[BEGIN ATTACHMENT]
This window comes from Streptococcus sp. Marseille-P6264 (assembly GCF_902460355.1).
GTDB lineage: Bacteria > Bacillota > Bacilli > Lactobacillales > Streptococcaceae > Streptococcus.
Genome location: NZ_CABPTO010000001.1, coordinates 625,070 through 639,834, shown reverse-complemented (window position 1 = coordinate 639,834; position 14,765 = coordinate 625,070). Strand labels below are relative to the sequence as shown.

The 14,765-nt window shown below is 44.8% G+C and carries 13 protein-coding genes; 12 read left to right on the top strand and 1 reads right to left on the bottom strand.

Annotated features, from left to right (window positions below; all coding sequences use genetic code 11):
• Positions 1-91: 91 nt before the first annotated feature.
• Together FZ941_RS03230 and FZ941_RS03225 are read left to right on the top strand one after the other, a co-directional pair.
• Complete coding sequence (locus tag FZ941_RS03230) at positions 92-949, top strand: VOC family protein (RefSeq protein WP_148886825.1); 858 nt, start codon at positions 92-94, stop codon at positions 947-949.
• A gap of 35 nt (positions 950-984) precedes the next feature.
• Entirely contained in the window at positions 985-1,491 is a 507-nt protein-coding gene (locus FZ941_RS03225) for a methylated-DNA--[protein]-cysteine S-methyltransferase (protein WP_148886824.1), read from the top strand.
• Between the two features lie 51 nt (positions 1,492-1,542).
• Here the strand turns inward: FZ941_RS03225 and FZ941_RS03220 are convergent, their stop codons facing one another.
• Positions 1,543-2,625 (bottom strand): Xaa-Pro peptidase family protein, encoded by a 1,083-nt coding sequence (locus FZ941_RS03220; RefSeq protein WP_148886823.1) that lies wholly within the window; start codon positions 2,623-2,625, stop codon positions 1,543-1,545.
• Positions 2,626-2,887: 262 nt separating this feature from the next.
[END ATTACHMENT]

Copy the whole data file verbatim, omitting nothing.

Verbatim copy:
This window comes from Streptococcus sp. Marseille-P6264 (assembly GCF_902460355.1).
GTDB lineage: Bacteria > Bacillota > Bacilli > Lactobacillales > Streptococcaceae > Streptococcus.
Genome location: NZ_CABPTO010000001.1, coordinates 625,070 through 639,834, shown reverse-complemented (window position 1 = coordinate 639,834; position 14,765 = coordinate 625,070). Strand labels below are relative to the sequence as shown.

The 14,765-nt window shown below is 44.8% G+C and carries 13 protein-coding genes; 12 read left to right on the top strand and 1 reads right to left on the bottom strand.

Annotated features, from left to right (window positions below; all coding sequences use genetic code 11):
• Positions 1-91: 91 nt before the first annotated feature.
• Together FZ941_RS03230 and FZ941_RS03225 are read left to right on the top strand one after the other, a co-directional pair.
• Complete coding sequence (locus tag FZ941_RS03230) at positions 92-949, top strand: VOC family protein (RefSeq protein WP_148886825.1); 858 nt, start codon at positions 92-94, stop codon at positions 947-949.
• A gap of 35 nt (positions 950-984) precedes the next feature.
• Entirely contained in the window at positions 985-1,491 is a 507-nt protein-coding gene (locus FZ941_RS03225) for a methylated-DNA--[protein]-cysteine S-methyltransferase (protein WP_148886824.1), read from the top strand.
• Between the two features lie 51 nt (positions 1,492-1,542).
• Here the strand turns inward: FZ941_RS03225 and FZ941_RS03220 are convergent, their stop codons facing one another.
• Positions 1,543-2,625 (bottom strand): Xaa-Pro peptidase family protein, encoded by a 1,083-nt coding sequence (locus FZ941_RS03220; RefSeq protein WP_148886823.1) that lies wholly within the window; start codon positions 2,623-2,625, stop codon positions 1,543-1,545.
• Positions 2,626-2,887: 262 nt separating this feature from the next.